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http://dx.doi.org/10.1016/j.archoralbio.2018.11.029DOI Listing
February 2019
1 Read

Biomechanically stimulated chondrocytes promote osteoclastic bone resorption in the mandibular condyle.

Arch Oral Biol 2019 Feb 3;98:248-257. Epub 2018 Dec 3.

Department of Dentistry, The 986rd Hospital of PLA Air Force, Xi'an, 710054, China.

Objective: Chondrocyte signaling is important in osteoclastic bone resorption in mice tibiae. The present study aimed to test whether biomechanically stimulated chondrocytes promote osteoclastic bone resorption in the mandibular condyle.

Methods: Primary chondrocytes isolated from rat condylar cartilage were stimulated by fluid flow shear stress (FSS) for 30, 60, 120 min at intensities of 10, 20, or 30 dynes/cm. Read More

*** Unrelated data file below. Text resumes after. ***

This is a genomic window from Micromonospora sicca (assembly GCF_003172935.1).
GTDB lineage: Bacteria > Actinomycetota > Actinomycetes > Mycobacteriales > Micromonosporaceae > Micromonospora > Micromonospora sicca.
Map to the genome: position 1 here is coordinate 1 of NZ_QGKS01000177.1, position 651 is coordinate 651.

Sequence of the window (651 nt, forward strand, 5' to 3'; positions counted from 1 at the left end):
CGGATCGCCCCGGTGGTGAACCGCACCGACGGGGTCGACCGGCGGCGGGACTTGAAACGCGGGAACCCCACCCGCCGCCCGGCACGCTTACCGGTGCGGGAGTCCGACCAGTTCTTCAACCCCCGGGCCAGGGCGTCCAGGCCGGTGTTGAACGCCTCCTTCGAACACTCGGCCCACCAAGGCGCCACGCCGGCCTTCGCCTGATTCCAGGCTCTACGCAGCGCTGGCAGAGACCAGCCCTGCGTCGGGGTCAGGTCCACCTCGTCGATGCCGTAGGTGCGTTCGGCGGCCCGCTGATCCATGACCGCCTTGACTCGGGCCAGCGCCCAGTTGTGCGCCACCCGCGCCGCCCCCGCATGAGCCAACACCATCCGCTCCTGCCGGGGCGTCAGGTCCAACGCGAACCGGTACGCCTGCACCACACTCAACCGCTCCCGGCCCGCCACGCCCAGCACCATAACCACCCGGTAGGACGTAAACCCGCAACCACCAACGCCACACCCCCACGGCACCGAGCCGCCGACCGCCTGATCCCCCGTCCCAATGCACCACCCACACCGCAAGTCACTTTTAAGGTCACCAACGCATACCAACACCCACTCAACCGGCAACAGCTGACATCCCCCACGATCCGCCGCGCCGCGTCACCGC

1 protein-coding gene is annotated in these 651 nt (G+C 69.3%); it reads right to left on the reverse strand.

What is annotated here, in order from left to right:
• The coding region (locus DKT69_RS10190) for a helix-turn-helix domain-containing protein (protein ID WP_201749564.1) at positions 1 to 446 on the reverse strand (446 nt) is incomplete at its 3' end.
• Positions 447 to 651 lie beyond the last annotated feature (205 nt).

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http://dx.doi.org/10.1016/j.archoralbio.2018.12.002DOI Listing
February 2019
2 Reads

Effects of Lactobacillus salivarius WB21 combined with green tea catechins on dental caries, periodontitis, and oral malodor.

Arch Oral Biol 2019 Feb 30;98:243-247. Epub 2018 Nov 30.

Department of General Dentistry, Fukuoka Dental College, 2-15-1 Tamura, Sawara-ku, Fukuoka 814-0193, Japan. Electronic address:

Objective: To evaluate the combined use of Lactobacillus salivarius WB21 and (-)-epigallocatechin gallate (EGCg) for oral health maintenance.

Design: The effects of L. salivarius WB21 on growth of Streptococcus mutans, the insoluble glucan produced by S. Read More

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http://dx.doi.org/10.1016/j.archoralbio.2018.11.027DOI Listing